Tuesday, July 27, 2010
The Hort was delighted to co-sponsor this year’s annual Summer Family Day at the Noguchi Museum. The event highlighted the beautiful and serene sculpture garden designed by Isamu Noguchi. Families were invited to explore and discover the garden and Museum galleries. The Hort created three scale model gardens based on eastern and western design. The workshop encouraged families to make individual sculptures to scale, while they consider design and placement within a space. Their sculptures were then installed in the model garden of their choice and photographed. The event also featured live performances by Jukebox Radio.
Posted by George Pisegna - Director of Horticulture at 4:21 PM
Thursday, July 15, 2010
Whether you’re a novice or a seasoned gardener, terrariums are one of the simplest ways to garden. I shared secrets on how to create a wonderful garden under glass with a sold-out crowd! Terrariums come in many shapes and sizes, from simple wine glasses to elaborate Wardian cases. Since space is a luxury to most city-dwellers, a terrarium is a perfect way to bring your favorite plants into your home.
After a short lecture, I guided students through the process of creating their own magical terrariums. Students were encouraged to choose their materials, discuss designs, and finally plant a garden under glass. Here are some photos from the workshop...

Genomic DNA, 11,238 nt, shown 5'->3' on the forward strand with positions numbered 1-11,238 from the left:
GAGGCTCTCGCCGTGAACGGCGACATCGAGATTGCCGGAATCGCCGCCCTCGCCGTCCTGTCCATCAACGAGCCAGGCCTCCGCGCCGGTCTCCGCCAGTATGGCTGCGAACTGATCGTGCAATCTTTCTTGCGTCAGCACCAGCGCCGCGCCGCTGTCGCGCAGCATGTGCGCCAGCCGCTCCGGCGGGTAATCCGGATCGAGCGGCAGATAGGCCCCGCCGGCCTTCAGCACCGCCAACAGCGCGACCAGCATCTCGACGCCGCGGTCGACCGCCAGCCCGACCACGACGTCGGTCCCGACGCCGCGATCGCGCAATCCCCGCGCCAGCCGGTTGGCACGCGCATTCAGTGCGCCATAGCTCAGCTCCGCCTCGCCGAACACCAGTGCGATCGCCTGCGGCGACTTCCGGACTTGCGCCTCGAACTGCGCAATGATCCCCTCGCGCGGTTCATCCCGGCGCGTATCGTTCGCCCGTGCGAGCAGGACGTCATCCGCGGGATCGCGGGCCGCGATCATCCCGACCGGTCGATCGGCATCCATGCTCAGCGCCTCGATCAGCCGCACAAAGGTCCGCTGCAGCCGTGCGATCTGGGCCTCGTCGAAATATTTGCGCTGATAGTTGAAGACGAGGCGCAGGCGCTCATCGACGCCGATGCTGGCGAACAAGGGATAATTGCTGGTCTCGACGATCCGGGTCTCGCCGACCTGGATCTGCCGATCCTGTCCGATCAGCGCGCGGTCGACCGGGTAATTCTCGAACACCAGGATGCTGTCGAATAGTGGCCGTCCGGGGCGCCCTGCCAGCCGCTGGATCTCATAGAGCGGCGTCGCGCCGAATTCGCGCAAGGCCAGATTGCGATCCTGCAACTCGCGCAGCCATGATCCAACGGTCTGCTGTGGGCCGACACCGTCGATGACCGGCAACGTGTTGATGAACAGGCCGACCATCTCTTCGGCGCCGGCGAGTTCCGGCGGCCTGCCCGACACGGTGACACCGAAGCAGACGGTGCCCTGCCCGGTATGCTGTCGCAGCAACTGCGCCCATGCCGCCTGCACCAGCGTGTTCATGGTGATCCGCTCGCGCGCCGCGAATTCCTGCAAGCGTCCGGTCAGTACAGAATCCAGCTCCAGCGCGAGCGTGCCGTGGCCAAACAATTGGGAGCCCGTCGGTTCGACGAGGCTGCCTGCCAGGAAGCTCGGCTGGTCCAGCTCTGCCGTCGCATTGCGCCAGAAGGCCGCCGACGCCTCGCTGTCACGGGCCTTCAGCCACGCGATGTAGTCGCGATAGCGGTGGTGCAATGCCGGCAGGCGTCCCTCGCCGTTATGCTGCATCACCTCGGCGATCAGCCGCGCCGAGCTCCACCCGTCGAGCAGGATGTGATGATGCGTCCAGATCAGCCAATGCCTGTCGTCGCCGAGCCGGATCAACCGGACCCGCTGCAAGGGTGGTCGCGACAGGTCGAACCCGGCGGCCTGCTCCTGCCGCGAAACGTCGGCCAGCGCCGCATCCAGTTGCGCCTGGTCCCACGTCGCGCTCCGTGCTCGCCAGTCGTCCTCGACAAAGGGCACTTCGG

Check out our website for all the exciting new classes and workshops coming this fall!
Wednesday, July 7, 2010
What city dweller doesn't long for the taste of homegrown fruits and vegetables. By doing some simple research and making careful choices almost anyone can add edibles to a rooftop, terrace or patio. Many vegetables are now offered in dwarf or compact forms that make them perfect for container gardens in an urban environment.
Here are some picks to get you started...
Pepper 'Pinata Mix'
Pepper plants are the ideal size for gardens with limited space, and they love heat. One of Burbee owner George Ball Jr.'s top pick is the new hot pepper 'Pinata Mix' with its party-colored, 3-inch fruits.
There are so many varieties of basil, like this tiny-leaved 'Aristotle' that could substitute for boxwood. Basil also offers foliage color options from 'Purple Ruffles' to vibrant green 'Summerlong' which is resistant to bolting.
Another option for rooftop or patio gardens is planting edible sin hanging baskets or pots, and strawberries are ideally suited for this. Try the heirloom alpine strawberry 'Mignonette', which has smaller and fewer fruits, but with twice the flavor as standard varieties.
Two All-American Selection winners, white 'Gretel' and purple 'Hansel', combine high yield with compact size. The fruits are tender and tasty from the time they're 3-inch youngsters until they reached their mature 10 inches.
Article by Jenny Andrews
Garden Design March 2010 gardendesign.com